Opinion

Against the odds, Ed Garvey biography to be published

Author deleted interviews with lawyer, politico

I am not a big believer in fate or “things happen(ing) for a reason.” But sometimes something emerges against considerable odds, with a result so spot on, it can make you wonder if some higher power was involved.

So it is with longtime Madison journalist Rob Zaleski’s wonderful new book, “Ed Garvey Unvarnished: Lessons from a Visionary Progressive,” due out in September. It’s a warm and candid portrait of the progressive lawyer and political candidate famous for his dry wit and verbal takedowns of those who didn’t see things as he did, which is to say, most Republicans.

But I wondered what prevented the book from coming out earlier?

For starters, even though Zaleski had interviewed Garvey numerous times during Rob’s distinguished quarter-century writing for The Capital Times, the journalist was not sure Garvey would regard him as an appropriate biographer.

“I wondered if he would consider me liberal enough,” Zaleski told me recently.

Zaleski’s journalism tended more toward human interest than straight politics. Early on, he considered himself politically moderate. But reporting — and Zaleski’s columns were reported; he didn’t pontificate — opened his eyes.

“It was writing about people who were down and out that moved me to the left,” Zaleski said. “I realized there are a lot of people who are hurting.”

He needn’t have worried. When Zaleski invited Garvey to lunch in late 2010 and floated the idea of a book, Garvey beamed. Rob explained he was thinking not of a conventional biography but a series of extended conversations.

“When do you want to start?” Garvey said.

They began pretty much right away, meeting every few weeks for an hour or two in Garvey’s Shorewood Hills home. It was winter — the winter of Wisconsin Democrats’ discontent with newly elected Scott Walker — and Garvey would typically greet Zaleski at the door with a cup of coffee before they repaired to his study to talk.

The conversations were everything Zaleski hoped they would be: Garvey unfettered, on subjects including his small town Wisconsin youth; his early efforts on behalf of civil rights; his controversial work for the National Football League players’ union; his unsuccessful runs for governor and Senate; his fight with Parkinson’s disease and more.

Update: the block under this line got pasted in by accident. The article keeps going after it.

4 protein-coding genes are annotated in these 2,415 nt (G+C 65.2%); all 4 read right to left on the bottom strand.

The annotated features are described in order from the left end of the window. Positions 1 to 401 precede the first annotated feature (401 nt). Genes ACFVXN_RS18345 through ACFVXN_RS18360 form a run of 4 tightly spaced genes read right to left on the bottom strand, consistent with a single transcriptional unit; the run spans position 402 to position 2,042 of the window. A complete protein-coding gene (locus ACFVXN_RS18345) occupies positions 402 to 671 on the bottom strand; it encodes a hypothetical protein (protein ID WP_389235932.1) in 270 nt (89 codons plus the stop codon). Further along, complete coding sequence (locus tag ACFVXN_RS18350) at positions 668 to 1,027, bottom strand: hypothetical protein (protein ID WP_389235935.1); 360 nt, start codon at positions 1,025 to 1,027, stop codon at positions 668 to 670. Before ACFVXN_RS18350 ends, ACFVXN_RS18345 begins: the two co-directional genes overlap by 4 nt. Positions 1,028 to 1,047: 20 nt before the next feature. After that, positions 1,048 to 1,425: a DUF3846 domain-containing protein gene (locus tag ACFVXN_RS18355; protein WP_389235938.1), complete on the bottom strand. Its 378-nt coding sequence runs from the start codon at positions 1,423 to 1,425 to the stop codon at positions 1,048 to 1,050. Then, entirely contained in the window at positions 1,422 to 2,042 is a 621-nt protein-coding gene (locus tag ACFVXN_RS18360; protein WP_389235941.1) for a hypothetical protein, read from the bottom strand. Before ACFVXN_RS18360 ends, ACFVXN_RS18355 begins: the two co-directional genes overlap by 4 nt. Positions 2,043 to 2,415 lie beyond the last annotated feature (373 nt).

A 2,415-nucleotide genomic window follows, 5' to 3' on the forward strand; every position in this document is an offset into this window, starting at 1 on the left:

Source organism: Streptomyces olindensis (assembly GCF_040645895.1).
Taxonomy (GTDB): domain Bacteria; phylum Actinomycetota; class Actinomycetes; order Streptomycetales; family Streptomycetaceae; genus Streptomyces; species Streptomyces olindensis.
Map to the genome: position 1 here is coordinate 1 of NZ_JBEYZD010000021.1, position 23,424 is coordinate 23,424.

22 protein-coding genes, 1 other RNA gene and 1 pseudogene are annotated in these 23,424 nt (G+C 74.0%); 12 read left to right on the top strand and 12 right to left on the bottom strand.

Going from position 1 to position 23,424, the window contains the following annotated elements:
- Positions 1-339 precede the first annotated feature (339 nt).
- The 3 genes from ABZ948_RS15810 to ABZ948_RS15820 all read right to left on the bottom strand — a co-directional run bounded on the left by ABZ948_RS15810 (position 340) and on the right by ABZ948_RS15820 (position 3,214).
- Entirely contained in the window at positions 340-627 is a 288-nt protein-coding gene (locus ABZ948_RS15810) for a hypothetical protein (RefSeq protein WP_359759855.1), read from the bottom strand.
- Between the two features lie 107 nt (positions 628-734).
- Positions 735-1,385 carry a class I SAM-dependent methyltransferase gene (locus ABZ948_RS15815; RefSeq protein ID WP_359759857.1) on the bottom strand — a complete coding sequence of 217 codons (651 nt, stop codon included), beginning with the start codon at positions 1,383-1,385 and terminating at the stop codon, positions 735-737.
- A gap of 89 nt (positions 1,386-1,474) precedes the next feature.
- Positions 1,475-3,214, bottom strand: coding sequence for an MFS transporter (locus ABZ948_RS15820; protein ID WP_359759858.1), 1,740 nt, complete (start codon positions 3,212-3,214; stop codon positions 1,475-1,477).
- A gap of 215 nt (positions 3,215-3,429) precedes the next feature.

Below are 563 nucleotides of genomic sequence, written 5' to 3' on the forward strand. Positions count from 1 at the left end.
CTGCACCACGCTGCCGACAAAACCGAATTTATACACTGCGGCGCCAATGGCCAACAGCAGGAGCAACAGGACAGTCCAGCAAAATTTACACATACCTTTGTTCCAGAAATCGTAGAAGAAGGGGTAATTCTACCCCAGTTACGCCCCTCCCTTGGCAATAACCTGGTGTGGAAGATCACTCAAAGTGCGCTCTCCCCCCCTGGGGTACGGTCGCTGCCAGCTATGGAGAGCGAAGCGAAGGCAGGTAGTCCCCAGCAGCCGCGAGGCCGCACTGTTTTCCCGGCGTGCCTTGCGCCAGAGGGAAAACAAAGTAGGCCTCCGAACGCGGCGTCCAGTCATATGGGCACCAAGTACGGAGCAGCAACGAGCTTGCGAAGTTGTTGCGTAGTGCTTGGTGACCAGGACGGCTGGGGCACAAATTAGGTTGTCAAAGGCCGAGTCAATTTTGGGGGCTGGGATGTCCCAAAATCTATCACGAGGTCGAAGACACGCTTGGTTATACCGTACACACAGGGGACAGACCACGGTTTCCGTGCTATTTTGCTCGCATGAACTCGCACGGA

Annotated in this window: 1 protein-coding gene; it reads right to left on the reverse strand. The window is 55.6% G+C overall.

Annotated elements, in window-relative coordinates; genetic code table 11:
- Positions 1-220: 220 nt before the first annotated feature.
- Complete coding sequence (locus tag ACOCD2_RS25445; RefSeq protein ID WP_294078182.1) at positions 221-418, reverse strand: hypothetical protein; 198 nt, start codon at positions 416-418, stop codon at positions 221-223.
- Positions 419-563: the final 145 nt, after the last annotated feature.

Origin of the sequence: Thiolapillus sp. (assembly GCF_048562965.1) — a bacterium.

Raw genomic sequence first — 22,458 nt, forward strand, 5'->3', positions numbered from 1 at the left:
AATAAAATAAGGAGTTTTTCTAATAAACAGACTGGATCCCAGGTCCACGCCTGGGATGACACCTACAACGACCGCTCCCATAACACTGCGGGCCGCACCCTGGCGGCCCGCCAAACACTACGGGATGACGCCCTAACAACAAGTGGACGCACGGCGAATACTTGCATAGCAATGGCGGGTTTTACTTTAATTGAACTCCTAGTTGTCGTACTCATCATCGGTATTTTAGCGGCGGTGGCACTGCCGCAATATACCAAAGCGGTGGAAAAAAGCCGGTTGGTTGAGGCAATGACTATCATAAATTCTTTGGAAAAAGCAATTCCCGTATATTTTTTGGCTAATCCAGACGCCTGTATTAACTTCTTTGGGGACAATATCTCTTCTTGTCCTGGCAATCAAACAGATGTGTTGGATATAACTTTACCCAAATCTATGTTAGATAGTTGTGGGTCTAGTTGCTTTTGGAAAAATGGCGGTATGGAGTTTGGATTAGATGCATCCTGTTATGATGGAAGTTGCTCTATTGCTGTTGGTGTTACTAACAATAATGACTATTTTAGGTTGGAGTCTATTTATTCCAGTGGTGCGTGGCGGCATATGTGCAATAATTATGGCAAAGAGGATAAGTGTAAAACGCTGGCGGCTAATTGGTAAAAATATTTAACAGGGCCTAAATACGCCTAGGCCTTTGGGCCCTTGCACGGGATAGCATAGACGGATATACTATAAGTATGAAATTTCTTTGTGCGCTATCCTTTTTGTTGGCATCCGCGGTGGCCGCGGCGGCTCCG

They spoke 17 times over six months. In a preface, Zaleski writes, “Ed Garvey, I concluded after [the] last interview, was a flawed but honorable and brutally honest man, much as I’d assumed. And behind the confrontational façade, a kind, compassionate man and a fierce, uncompromising fighter for the have-nots.”

But during that last interview, Garvey sprang a surprise. He told Zaleski he’d been working with another writer on a book about his NFL union days. It was nearing completion.

Taken aback, Zaleski said he didn’t think the world was ready for two Ed Garvey books. Ed understood. They stayed friendly, but Zaleski shelved the idea for his book.

He did more than that. Rob deleted the interviews — more than 20 hours! — from his computer.

Six years later, in February 2017, Garvey died. Zaleski was vacationing in Mexico with his wife, Cindy, and missed the funeral, but there was no missing the outpouring of tributes to a colorful Wisconsin original, including a lengthy obituary in the New York Times.

Zaleski then realized the other book Garvey talked about had never appeared.

As for his own, Rob reached out to a friend and computer guru at the University of Wisconsin–Madison. Could the deleted Garvey interviews possibly be retrieved? The man found them.

Was it fate?

Zaleski supplemented the conversations with personal remembrances of Garvey, presented in an epilogue, from accomplished friends like Cap Times editor Dave Zweifel, Green Bay Packers’ President Mark Murphy and Bill Kraus, the savvy politico who died in December 2018. David Maraniss contributed an insightful foreword.

Zaleski will discuss and sign copies of the book at Mystery to Me bookstore on Sept. 19 at 7 p.m.

“He was always hopeful,” Zaleski said of Garvey.

That optimism about life shines through in the book. Its publication against long odds makes one smile, too.  

Doug Moe is a Madison writer. Read his monthly column, Person of Interest, in Madison Magazine.              


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